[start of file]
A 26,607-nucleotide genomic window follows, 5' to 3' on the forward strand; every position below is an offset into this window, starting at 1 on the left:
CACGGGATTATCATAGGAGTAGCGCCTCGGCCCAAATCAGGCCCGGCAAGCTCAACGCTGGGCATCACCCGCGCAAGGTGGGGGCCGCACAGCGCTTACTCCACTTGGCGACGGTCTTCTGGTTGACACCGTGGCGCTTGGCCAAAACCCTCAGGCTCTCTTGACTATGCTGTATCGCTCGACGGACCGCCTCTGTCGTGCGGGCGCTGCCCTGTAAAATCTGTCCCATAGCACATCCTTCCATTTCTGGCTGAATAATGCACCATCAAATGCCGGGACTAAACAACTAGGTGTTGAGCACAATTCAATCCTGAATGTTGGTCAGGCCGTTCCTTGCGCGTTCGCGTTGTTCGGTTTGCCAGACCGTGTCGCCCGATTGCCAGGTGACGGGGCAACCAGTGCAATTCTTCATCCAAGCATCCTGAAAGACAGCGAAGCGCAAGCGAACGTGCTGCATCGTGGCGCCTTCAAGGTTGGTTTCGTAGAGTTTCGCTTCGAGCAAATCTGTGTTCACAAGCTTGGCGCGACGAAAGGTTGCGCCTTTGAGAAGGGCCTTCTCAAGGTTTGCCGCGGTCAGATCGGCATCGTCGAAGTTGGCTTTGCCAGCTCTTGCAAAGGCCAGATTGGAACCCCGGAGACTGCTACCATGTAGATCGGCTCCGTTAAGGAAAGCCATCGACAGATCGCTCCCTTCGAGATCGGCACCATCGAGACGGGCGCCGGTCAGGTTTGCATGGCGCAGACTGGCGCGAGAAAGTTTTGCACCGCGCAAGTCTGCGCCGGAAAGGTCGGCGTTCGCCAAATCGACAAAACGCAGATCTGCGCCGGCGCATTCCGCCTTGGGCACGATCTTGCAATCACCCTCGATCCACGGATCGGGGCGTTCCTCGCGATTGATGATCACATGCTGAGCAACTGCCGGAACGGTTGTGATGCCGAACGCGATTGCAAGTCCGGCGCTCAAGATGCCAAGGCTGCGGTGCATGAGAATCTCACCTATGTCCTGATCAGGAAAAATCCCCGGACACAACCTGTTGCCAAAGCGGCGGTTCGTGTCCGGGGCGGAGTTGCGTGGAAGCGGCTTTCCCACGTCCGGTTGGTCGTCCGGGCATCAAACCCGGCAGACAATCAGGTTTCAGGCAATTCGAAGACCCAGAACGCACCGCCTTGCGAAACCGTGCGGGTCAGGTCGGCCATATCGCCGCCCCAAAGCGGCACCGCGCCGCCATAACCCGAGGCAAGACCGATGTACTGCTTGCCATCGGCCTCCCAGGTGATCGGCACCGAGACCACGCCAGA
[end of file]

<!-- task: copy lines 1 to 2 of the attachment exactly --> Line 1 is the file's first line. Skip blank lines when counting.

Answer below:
A 26,607-nucleotide genomic window follows, 5' to 3' on the forward strand; every position below is an offset into this window, starting at 1 on the left:
CACGGGATTATCATAGGAGTAGCGCCTCGGCCCAAATCAGGCCCGGCAAGCTCAACGCTGGGCATCACCCGCGCAAGGTGGGGGCCGCACAGCGCTTACTCCACTTGGCGACGGTCTTCTGGTTGACACCGTGGCGCTTGGCCAAAACCCTCAGGCTCTCTTGACTATGCTGTATCGCTCGACGGACCGCCTCTGTCGTGCGGGCGCTGCCCTGTAAAATCTGTCCCATAGCACATCCTTCCATTTCTGGCTGAATAATGCACCATCAAATGCCGGGACTAAACAACTAGGTGTTGAGCACAATTCAATCCTGAATGTTGGTCAGGCCGTTCCTTGCGCGTTCGCGTTGTTCGGTTTGCCAGACCGTGTCGCCCGATTGCCAGGTGACGGGGCAACCAGTGCAATTCTTCATCCAAGCATCCTGAAAGACAGCGAAGCGCAAGCGAACGTGCTGCATCGTGGCGCCTTCAAGGTTGGTTTCGTAGAGTTTCGCTTCGAGCAAATCTGTGTTCACAAGCTTGGCGCGACGAAAGGTTGCGCCTTTGAGAAGGGCCTTCTCAAGGTTTGCCGCGGTCAGATCGGCATCGTCGAAGTTGGCTTTGCCAGCTCTTGCAAAGGCCAGATTGGAACCCCGGAGACTGCTACCATGTAGATCGGCTCCGTTAAGGAAAGCCATCGACAGATCGCTCCCTTCGAGATCGGCACCATCGAGACGGGCGCCGGTCAGGTTTGCATGGCGCAGACTGGCGCGAGAAAGTTTTGCACCGCGCAAGTCTGCGCCGGAAAGGTCGGCGTTCGCCAAATCGACAAAACGCAGATCTGCGCCGGCGCATTCCGCCTTGGGCACGATCTTGCAATCACCCTCGATCCACGGATCGGGGCGTTCCTCGCGATTGATGATCACATGCTGAGCAACTGCCGGAACGGTTGTGATGCCGAACGCGATTGCAAGTCCGGCGCTCAAGATGCCAAGGCTGCGGTGCATGAGAATCTCACCTATGTCCTGATCAGGAAAAATCCCCGGACACAACCTGTTGCCAAAGCGGCGGTTCGTGTCCGGGGCGGAGTTGCGTGGAAGCGGCTTTCCCACGTCCGGTTGGTCGTCCGGGCATCAAACCCGGCAGACAATCAGGTTTCAGGCAATTCGAAGACCCAGAACGCACCGCCTTGCGAAACCGTGCGGGTCAGGTCGGCCATATCGCCGCCCCAAAGCGGCACCGCGCCGCCATAACCCGAGGCAAGACCGATGTACTGCTTGCCATCGGCCTCCCAGGTGATCGGCACCGAGACCACGCCAGA